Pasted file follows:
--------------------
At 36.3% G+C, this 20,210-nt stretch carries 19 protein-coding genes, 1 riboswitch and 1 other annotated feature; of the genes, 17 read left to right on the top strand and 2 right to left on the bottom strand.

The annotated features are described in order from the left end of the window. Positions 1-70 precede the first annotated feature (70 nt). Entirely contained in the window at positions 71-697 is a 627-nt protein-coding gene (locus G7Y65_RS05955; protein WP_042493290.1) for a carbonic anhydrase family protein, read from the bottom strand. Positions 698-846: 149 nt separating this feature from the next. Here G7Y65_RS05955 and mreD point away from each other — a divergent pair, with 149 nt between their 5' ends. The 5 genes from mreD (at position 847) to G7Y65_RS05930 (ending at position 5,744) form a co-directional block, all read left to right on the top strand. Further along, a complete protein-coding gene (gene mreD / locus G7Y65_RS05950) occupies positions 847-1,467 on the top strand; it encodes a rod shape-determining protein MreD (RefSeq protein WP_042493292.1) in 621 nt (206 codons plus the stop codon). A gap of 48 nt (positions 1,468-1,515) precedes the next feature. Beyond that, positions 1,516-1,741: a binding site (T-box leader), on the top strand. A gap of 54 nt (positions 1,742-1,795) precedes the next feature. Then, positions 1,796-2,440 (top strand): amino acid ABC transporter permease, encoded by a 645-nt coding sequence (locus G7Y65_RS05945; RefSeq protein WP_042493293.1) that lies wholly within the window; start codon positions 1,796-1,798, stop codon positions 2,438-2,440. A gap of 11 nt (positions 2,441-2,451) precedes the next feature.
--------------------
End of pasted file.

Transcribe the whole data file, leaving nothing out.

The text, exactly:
At 36.3% G+C, this 20,210-nt stretch carries 19 protein-coding genes, 1 riboswitch and 1 other annotated feature; of the genes, 17 read left to right on the top strand and 2 right to left on the bottom strand.

The annotated features are described in order from the left end of the window. Positions 1-70 precede the first annotated feature (70 nt). Entirely contained in the window at positions 71-697 is a 627-nt protein-coding gene (locus G7Y65_RS05955; protein WP_042493290.1) for a carbonic anhydrase family protein, read from the bottom strand. Positions 698-846: 149 nt separating this feature from the next. Here G7Y65_RS05955 and mreD point away from each other — a divergent pair, with 149 nt between their 5' ends. The 5 genes from mreD (at position 847) to G7Y65_RS05930 (ending at position 5,744) form a co-directional block, all read left to right on the top strand. Further along, a complete protein-coding gene (gene mreD / locus G7Y65_RS05950) occupies positions 847-1,467 on the top strand; it encodes a rod shape-determining protein MreD (RefSeq protein WP_042493292.1) in 621 nt (206 codons plus the stop codon). A gap of 48 nt (positions 1,468-1,515) precedes the next feature. Beyond that, positions 1,516-1,741: a binding site (T-box leader), on the top strand. A gap of 54 nt (positions 1,742-1,795) precedes the next feature. Then, positions 1,796-2,440 (top strand): amino acid ABC transporter permease, encoded by a 645-nt coding sequence (locus G7Y65_RS05945; RefSeq protein WP_042493293.1) that lies wholly within the window; start codon positions 1,796-1,798, stop codon positions 2,438-2,440. A gap of 11 nt (positions 2,441-2,451) precedes the next feature.